And with all due respect to Mayor Park, and paraphrasing a commenter on my Facebook page, the only way you’d be able to get an architectural project to harmonize with its surroundings in Dongdaemun is by telling the architect to build it as ugly as possible.
Mihn also noted that in the case of Dongdaemun, “the form came first, then came the purpose.” Which can end in disaster—see the Floating Islands. Thankfully, Dongdaemun Design Plaza has opened with Seoul Fashion Week, an exhibit of national treasures from the Kansong Museum of Art and some other cool exhibitions; accordingly, it’s drawing in a ton of visitors, most of whom, from what I could tell, seemed sincerely impressed with what they were seeing… and there’s a lot to see.
Yours Truly has posted a ton of photos taken during the first few days of the Dongdaemun Design Plaza here.
Marmot’s Note: Sorry for my own personal lack of posting—been terribly busy and, frankly, a bit burned out. And thanks to all my cobloggers for posting some good stuff in the meantime.
In a drawn out courtship affair with more twists and turns than Luke and Laura, Ross and Rachel, or even 길라임 and 김주원, it looks like Korea has finally pulled the trigger on officially picking a winner for their F-X (phase 3) bid. The results were a bit of a forgone conclusion after the F-15SE was rejected last year, but (drum roll, please) the ROK has selected Lockheed Martin’s F-35 Lightening II.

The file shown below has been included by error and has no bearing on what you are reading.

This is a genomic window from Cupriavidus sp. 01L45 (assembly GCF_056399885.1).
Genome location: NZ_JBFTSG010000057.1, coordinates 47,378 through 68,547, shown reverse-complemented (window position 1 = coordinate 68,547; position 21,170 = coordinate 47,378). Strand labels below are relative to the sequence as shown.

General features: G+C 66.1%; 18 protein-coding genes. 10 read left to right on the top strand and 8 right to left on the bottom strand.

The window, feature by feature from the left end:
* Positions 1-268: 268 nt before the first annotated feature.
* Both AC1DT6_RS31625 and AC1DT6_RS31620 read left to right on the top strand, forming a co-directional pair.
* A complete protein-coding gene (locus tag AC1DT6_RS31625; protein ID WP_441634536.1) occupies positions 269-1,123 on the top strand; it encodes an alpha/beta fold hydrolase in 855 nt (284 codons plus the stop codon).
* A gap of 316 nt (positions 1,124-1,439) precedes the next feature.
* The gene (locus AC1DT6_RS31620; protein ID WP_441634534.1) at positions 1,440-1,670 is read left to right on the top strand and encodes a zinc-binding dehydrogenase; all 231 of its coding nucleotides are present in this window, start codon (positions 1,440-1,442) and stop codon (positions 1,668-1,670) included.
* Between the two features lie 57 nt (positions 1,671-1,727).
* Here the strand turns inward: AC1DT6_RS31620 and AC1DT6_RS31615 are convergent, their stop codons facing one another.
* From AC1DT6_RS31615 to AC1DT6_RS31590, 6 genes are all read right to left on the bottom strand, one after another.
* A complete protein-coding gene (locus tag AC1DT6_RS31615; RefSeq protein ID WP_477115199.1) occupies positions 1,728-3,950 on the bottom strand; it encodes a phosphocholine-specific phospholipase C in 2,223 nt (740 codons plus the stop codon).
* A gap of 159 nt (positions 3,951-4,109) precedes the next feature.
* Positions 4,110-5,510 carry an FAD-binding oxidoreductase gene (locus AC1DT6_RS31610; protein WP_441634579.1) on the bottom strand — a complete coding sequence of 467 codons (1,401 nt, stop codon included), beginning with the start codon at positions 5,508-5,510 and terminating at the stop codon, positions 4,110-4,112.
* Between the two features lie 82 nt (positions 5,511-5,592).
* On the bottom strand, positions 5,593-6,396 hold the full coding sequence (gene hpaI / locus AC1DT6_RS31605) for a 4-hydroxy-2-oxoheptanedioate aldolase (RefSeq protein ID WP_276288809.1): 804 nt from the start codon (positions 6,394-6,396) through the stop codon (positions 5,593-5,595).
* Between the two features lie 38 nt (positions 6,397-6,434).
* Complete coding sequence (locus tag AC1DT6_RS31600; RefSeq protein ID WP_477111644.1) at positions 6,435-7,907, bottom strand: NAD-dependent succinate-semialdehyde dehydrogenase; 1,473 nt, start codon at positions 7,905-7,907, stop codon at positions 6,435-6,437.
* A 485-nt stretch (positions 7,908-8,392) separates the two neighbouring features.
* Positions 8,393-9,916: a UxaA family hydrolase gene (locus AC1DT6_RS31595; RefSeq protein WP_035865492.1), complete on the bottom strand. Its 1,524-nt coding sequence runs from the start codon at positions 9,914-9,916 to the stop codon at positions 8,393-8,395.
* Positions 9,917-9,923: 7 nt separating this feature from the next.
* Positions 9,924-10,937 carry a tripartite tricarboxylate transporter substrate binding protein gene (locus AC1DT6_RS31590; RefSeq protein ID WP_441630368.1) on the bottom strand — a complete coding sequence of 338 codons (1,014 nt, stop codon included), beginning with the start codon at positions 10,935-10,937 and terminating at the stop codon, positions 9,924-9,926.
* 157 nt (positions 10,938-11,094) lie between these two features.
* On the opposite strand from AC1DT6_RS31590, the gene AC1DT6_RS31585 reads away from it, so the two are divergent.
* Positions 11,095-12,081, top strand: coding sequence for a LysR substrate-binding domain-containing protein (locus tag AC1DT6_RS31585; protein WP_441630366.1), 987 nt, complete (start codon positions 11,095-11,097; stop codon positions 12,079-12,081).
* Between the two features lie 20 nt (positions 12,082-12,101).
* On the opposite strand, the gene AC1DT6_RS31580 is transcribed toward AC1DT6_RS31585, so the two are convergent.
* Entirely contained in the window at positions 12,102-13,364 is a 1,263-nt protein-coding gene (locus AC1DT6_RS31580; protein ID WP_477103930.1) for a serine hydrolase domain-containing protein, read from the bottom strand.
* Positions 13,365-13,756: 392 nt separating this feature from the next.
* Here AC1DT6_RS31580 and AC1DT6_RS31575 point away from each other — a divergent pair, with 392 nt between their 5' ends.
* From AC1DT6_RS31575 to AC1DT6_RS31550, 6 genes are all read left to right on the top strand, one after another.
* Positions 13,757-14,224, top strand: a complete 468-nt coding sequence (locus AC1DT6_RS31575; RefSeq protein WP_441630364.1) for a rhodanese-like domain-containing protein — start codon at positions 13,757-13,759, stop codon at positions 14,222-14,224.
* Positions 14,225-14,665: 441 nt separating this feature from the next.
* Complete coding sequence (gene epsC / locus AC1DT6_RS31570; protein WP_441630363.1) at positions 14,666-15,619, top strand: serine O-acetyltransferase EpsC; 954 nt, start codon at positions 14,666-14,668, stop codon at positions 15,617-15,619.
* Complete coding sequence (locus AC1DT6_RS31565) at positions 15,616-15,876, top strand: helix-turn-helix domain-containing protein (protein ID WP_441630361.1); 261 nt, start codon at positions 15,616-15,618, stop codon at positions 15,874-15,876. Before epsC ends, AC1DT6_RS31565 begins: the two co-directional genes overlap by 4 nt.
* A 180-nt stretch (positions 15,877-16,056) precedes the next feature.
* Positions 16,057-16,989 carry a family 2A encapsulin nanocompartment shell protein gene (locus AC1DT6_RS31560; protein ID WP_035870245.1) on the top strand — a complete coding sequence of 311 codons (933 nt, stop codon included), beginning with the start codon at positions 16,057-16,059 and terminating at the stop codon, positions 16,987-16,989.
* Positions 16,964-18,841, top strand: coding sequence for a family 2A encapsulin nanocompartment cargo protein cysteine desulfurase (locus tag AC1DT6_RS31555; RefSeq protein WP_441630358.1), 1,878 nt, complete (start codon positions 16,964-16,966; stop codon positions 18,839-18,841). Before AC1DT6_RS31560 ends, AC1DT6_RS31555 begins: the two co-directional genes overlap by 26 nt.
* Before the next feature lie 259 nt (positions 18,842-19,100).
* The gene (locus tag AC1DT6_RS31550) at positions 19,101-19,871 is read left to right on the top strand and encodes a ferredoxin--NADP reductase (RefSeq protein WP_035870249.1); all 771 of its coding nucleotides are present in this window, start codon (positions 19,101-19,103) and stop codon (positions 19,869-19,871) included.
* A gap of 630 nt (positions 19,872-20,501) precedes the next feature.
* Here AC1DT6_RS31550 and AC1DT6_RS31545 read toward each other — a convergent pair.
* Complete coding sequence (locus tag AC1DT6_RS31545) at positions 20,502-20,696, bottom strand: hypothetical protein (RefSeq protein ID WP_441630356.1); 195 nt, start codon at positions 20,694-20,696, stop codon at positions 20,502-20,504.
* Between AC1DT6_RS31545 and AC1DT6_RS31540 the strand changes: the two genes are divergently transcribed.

According to a Lockheed’s press release:
The Republic of Korea has formally announced its decision to procure the Lockheed Martin F-35 Lightning II aircraft for its F-X fighter acquisition program.
Following a comprehensive evaluation process for their F-X program, the Republic of Korea becomes the third Foreign Military Sales country to procure the F-35, joining Israel and Japan who selected the F-35A in 2010 and 2011, respectively.
My thoughts? Personally, I am not too enthusiastic regarding the F-35. Much of the independent press has been bad. The Aussies don’t think it’s all that stealthy. The think tank Rand Corporation doesn’t think it’s all that maneuverable and is underpowered to boot. The Australians needed a lot of convincing and are still not completely on board yet. The Canadians are wavering. Even an American general made the amazing admission that the F-35 might not be all that useful without an F-22 riding shotgun (i.e. watching its “6″) for it.